The most popular method to mitigate currency exchange risk is the simple “natural hedge.”
This is when an exporter and importer complete a transaction in the same currency; or when a company’s import and export transactions are completed in the same currency.
From a Canadian point of view, the US dollar (USD) is the most common currency in most natural hedges. For a natural hedge to take place, an American importer pays a Canadian exporter in USD.
The Canadian exporter deposits the funds in its USD account in a Canadian Bank, or a US branch of a Canadian bank. In cases where the Canadian exporter has an operation in the U.S., and this branch acts as an American importer, the USD funds are usually deposited in an American Bank.
When a Canadian manufacturer and exporter with a USD business account wishes to import product from the US, it uses USD funds to pay the American exporter. This way, the Canadian manufacturer avoids currency exchange.
Major Canadian banks offer business accounts in many foreign currencies, including: Euro, British Pound, Australian dollar, Swiss Franc, Danish Kroner, Hong Kong dollar, Japanese Yen, Mexican Peso, Norwegian Kroner, New Zealand dollar, Swedish Kroner and South African Rand.
Keep in mind that a natural hedge only mitigates currency exchange risk when the company uses the same foreign currency in both export and import transactions.
In other words, the company has to be able to export to and import products from the country where this particular foreign currency is a national currency.
The U.S. dollar serves as the sole exception to this rule, since exporters in most countries accept payments in USD.
Canadian exporters using natural hedge don’t completely escape currency exchange risk, however. The natural hedge only restricts the risk.
If the Canadian exporter isn’t able to cover the cost of its national operation from sales generated within Canada, it has to use funds from its USD business account to cover the difference.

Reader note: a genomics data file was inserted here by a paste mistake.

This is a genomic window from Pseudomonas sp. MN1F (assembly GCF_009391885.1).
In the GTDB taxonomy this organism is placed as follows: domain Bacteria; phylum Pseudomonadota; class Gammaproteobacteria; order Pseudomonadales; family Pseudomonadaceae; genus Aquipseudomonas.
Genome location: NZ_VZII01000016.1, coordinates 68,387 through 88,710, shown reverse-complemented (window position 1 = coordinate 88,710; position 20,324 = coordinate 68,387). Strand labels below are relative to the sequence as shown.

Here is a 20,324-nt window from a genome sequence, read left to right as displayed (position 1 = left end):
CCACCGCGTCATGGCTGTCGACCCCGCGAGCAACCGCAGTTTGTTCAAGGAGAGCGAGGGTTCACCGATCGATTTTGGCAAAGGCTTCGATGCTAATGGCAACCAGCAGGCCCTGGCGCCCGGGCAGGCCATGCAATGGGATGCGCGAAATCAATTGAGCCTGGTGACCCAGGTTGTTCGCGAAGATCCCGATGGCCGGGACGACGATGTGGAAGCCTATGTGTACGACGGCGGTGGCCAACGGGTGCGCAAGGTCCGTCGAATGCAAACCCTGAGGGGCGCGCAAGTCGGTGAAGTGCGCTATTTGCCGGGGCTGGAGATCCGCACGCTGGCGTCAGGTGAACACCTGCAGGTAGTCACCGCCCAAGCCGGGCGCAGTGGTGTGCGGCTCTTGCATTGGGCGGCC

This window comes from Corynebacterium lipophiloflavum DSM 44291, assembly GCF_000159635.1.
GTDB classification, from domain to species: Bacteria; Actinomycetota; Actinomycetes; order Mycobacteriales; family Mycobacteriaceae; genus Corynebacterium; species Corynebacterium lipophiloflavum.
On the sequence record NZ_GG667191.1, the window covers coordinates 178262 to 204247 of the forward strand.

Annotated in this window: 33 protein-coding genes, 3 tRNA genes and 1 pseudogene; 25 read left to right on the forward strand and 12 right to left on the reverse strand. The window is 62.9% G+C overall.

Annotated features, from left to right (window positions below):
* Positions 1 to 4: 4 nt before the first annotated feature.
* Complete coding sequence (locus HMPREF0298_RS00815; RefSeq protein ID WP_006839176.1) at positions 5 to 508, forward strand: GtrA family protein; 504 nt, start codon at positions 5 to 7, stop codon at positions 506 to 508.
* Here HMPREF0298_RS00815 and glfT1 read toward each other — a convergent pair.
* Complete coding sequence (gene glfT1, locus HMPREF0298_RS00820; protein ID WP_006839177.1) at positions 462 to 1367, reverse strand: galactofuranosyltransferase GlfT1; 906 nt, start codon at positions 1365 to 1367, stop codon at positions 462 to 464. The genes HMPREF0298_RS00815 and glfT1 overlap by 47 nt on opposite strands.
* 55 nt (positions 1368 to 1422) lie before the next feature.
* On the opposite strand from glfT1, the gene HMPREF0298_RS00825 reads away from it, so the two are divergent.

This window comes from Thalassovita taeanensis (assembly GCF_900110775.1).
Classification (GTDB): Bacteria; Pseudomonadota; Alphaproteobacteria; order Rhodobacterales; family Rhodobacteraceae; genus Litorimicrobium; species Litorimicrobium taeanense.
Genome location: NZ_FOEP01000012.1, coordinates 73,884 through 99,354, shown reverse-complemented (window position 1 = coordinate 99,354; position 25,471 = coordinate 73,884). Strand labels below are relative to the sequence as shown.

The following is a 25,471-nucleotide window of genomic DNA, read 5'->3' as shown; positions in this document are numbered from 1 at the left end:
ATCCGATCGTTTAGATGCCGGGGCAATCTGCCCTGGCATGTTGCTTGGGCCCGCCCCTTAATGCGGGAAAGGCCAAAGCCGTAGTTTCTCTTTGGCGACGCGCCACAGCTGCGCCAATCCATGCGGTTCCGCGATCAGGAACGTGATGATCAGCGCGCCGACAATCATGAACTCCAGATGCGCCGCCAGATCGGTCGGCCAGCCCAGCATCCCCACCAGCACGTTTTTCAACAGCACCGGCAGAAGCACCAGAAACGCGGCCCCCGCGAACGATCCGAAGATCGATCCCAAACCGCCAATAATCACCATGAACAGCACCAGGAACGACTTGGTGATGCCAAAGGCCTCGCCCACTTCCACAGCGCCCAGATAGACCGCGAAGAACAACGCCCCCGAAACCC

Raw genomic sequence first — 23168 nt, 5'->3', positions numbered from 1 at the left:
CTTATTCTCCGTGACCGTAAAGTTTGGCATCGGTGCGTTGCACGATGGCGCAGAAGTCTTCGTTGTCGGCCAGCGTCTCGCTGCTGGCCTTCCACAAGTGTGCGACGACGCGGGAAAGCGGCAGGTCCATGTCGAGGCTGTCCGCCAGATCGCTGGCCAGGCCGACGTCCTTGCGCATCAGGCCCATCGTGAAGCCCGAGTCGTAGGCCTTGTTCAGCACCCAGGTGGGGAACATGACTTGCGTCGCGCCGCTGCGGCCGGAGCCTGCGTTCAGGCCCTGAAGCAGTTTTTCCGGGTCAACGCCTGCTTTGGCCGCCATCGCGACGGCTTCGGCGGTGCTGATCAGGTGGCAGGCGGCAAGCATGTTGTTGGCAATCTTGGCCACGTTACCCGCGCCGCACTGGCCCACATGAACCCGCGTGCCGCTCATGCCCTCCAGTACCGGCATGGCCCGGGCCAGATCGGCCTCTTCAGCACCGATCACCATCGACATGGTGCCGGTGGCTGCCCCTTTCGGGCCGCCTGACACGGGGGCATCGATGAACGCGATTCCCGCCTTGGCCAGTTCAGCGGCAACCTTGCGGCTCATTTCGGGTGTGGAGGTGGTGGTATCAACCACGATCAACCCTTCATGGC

And once you exchange U.S. funds into Canadian funds, you are exposed to currency exchange risk.
Long-term USD/CAD currency monitoring is crucial for such exchange transactions, which should occur at the peak value against the Canadian dollar.
The monitoring period should begin on the day the Canadian exporter realizes the need to exchange USD funds into CAD funds, and end past the due date for the currency exchange transaction. It’s a good policy to place the end of the first monitoring period closer to the date the Canadian exporter will make the decision for the second currency exchange of USD funds into CAD funds.
Subsidiaries of US, Chinese, British and European companies operating in Canada should be allowed to use a natural hedge in their financial transactions since it eliminates risk in their international transactions. Currency monitoring improves the profit of the Canadian subsidiary and won’t change the value of any international transaction.
The Canadian subsidiary may have to adjust payment terms with the parent company due to trends noticed during currency monitoring. In this business environment, currency fluctuations are much larger than current interest rates, and these fluctuations span much shorter time periods, amplifying the change in comparison to annual interest rates.
Related: Global tensions driving up US dollar
Darek Wozniak is president of JW Investrade, a currency exchange consulting firm in London, Ont. He may be reached via email.
Watch for Darek’s next article, focusing on currency pairs and the importance of foreign exchange markets to exporters and importers’ bottom line.